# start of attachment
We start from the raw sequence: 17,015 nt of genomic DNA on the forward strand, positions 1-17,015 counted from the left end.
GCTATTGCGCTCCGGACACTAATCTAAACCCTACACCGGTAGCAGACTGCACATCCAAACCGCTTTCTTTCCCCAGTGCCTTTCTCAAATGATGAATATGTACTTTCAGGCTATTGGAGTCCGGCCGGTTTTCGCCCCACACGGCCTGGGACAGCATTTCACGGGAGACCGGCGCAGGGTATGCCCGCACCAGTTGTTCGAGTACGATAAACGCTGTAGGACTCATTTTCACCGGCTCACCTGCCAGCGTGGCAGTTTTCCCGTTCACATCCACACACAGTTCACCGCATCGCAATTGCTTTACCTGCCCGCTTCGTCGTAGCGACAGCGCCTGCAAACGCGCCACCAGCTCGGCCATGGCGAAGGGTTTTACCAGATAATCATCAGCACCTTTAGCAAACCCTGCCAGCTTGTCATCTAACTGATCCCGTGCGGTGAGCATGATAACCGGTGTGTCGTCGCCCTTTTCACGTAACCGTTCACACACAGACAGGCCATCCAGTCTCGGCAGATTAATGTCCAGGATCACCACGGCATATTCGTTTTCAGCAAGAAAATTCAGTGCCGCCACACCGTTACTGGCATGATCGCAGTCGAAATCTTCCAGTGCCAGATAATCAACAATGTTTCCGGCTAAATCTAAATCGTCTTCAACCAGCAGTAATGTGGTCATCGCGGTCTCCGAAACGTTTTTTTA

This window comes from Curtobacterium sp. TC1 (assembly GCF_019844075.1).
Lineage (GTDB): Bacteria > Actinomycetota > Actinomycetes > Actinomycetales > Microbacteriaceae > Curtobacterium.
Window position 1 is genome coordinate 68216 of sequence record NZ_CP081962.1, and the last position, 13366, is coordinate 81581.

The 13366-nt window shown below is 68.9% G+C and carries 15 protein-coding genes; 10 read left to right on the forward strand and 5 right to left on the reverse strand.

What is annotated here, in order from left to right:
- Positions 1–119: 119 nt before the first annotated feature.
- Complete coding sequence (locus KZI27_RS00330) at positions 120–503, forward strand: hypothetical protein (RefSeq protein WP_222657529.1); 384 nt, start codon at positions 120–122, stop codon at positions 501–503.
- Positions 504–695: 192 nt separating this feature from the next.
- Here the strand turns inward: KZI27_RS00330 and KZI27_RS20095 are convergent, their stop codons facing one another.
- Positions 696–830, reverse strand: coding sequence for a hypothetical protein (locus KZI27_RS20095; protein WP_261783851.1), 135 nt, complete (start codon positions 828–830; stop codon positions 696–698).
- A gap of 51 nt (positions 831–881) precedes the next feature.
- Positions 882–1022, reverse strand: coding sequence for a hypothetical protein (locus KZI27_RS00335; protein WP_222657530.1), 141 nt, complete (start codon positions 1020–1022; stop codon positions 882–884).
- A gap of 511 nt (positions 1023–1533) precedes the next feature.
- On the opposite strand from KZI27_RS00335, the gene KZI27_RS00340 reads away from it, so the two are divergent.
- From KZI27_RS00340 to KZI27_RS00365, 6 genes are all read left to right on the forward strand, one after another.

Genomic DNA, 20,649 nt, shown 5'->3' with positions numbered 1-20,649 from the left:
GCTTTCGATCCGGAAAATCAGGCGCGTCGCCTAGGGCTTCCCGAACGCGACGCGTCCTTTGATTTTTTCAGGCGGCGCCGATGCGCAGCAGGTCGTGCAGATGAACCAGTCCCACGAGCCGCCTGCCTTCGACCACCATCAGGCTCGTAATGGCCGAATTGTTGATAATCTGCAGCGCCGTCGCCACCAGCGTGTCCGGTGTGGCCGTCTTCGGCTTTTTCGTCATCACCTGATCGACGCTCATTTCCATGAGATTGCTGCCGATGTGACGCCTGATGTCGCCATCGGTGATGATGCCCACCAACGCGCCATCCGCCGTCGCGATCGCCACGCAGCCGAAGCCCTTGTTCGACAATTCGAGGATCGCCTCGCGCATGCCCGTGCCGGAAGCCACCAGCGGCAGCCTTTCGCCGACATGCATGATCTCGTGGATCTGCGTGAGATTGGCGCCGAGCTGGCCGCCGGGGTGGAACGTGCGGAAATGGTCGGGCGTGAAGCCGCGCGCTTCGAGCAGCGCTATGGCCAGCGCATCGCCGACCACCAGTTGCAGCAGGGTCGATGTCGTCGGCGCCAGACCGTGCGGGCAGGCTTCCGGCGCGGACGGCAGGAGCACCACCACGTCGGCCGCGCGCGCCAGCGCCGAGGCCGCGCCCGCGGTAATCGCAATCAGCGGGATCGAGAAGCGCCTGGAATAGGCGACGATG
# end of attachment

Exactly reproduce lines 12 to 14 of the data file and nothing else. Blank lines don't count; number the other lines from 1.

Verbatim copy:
- Positions 696–830, reverse strand: coding sequence for a hypothetical protein (locus KZI27_RS20095; protein WP_261783851.1), 135 nt, complete (start codon positions 828–830; stop codon positions 696–698).
- A gap of 51 nt (positions 831–881) precedes the next feature.
- Positions 882–1022, reverse strand: coding sequence for a hypothetical protein (locus KZI27_RS00335; protein WP_222657530.1), 141 nt, complete (start codon positions 1020–1022; stop codon positions 882–884).